Solute transport in fluids can be simulated with Lagrangian methods such as Random Walk Particle Tracking(RWPT). These methods are virtually free of numerical dispersion and instabilities, which makes them particularlywell-suited to advection-dominated problems, and hence an attractive alternative to Eulerian approaches. However,incorporating nonlinear reactions in random walk models is not a straightforward task, since solute concentrationsare not readily available. A simple appr...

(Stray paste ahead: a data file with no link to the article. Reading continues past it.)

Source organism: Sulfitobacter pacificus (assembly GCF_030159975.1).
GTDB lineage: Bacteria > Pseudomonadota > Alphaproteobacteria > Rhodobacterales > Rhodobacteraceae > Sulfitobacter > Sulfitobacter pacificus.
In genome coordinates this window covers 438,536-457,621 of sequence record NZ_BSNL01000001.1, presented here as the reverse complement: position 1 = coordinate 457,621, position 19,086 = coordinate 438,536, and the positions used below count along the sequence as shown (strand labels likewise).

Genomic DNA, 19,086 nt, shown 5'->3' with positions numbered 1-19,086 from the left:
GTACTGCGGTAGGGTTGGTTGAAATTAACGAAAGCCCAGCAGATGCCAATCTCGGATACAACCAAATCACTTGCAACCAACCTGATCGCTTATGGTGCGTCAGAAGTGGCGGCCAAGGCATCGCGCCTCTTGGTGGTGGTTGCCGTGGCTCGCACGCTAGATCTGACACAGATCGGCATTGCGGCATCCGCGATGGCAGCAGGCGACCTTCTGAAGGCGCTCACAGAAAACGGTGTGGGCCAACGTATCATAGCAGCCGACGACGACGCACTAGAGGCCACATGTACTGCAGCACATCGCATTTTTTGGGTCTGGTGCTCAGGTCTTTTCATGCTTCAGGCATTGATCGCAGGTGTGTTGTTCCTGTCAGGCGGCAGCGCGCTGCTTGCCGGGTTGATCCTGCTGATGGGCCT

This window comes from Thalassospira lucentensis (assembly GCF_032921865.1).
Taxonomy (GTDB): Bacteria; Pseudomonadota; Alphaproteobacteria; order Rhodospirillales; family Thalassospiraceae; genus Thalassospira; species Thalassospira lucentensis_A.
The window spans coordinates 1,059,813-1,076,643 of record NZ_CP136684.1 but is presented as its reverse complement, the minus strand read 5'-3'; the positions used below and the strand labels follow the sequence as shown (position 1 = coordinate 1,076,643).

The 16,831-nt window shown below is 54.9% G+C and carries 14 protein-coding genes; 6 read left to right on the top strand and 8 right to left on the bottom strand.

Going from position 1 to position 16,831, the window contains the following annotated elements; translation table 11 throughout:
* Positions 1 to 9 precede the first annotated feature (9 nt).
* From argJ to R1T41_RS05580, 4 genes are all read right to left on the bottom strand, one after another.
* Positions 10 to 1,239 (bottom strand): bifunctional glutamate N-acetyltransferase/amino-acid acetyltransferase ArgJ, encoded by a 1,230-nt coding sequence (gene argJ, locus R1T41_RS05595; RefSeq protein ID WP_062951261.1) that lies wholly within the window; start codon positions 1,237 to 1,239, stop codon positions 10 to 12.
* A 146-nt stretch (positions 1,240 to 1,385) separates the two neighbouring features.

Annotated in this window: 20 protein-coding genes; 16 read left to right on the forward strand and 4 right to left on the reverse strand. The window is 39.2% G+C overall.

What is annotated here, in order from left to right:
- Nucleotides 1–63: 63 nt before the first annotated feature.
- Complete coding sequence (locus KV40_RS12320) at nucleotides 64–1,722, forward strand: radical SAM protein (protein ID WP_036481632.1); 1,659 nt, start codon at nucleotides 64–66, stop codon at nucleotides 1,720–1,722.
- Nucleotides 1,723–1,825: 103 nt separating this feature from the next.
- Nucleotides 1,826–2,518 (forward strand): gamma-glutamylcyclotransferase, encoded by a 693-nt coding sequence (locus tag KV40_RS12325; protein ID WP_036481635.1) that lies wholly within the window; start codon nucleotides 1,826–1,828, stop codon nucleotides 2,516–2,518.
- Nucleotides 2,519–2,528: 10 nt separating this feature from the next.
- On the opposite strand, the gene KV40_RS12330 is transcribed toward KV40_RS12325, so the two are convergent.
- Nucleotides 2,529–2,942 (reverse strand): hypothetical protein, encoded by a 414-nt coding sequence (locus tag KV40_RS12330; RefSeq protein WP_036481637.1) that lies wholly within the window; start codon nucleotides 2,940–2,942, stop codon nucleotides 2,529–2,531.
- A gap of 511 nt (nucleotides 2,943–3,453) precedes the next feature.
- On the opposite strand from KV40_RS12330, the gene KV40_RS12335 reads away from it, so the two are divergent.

Solute transport in fluids can be simulated with Lagrangian methods such as Random Walk Particle Tracking(RWPT). These methods are virtually free of numerical dispersion and instabilities, which makes them particularlywell-suited to advection-dominated problems, and hence an attractive alternative to Eulerian approaches. However,incorporating nonlinear reactions in random walk models is not a straightforward task, since solute concentrationsare not readily available. A simple approach for estimating the concentrations from particle positions would be toperform a simple binning, but this generates an estimation error. On the other hand, Kernel methods have beendemonstrated to necessitate much lower particle numbers to reach the same degree of accuracy. A Gaussian kernelrepresenting the dispersion Green’s function in a time-step would virtually produce no over-smoothing bias, but,in many situations, it may require the use of prohibitive particle numbers for the solution to converge, especiallyfor non-linear reaction systems. Thus, a wider, adaptive kernel that locally modifies its size and shape so as tooptimally balance the noise and bias of the estimation can be a practical alternative. That is to assume that aparticle is only a subsample of a much larger population and thus it represents a “cluster” of particles distributedover some support volume. Recent improvements in this area have led us to the development of the Space-TimeAdaptive Reaction Supports (STARS) methodology, which can be used to generate density estimations efficiently,in 1, 2 or 3 dimensions, while accounting for the effect of boundary conditions. This methodology performs a pilotbinning density estimation, and then smooths it using the local optimal kernel smoothers, whose size depends onx through the local particle distribution features, and evolves with time. With the link between particle positionsand solute concentrations, we can implement all kinds of nonlinear reactions in random-walk models, includingequilibrium reaction systems. Finally, we introduce the publicly available Matlab class STARS.m, which can beappended to a particle-based code to generate density estimations using the presented methodology.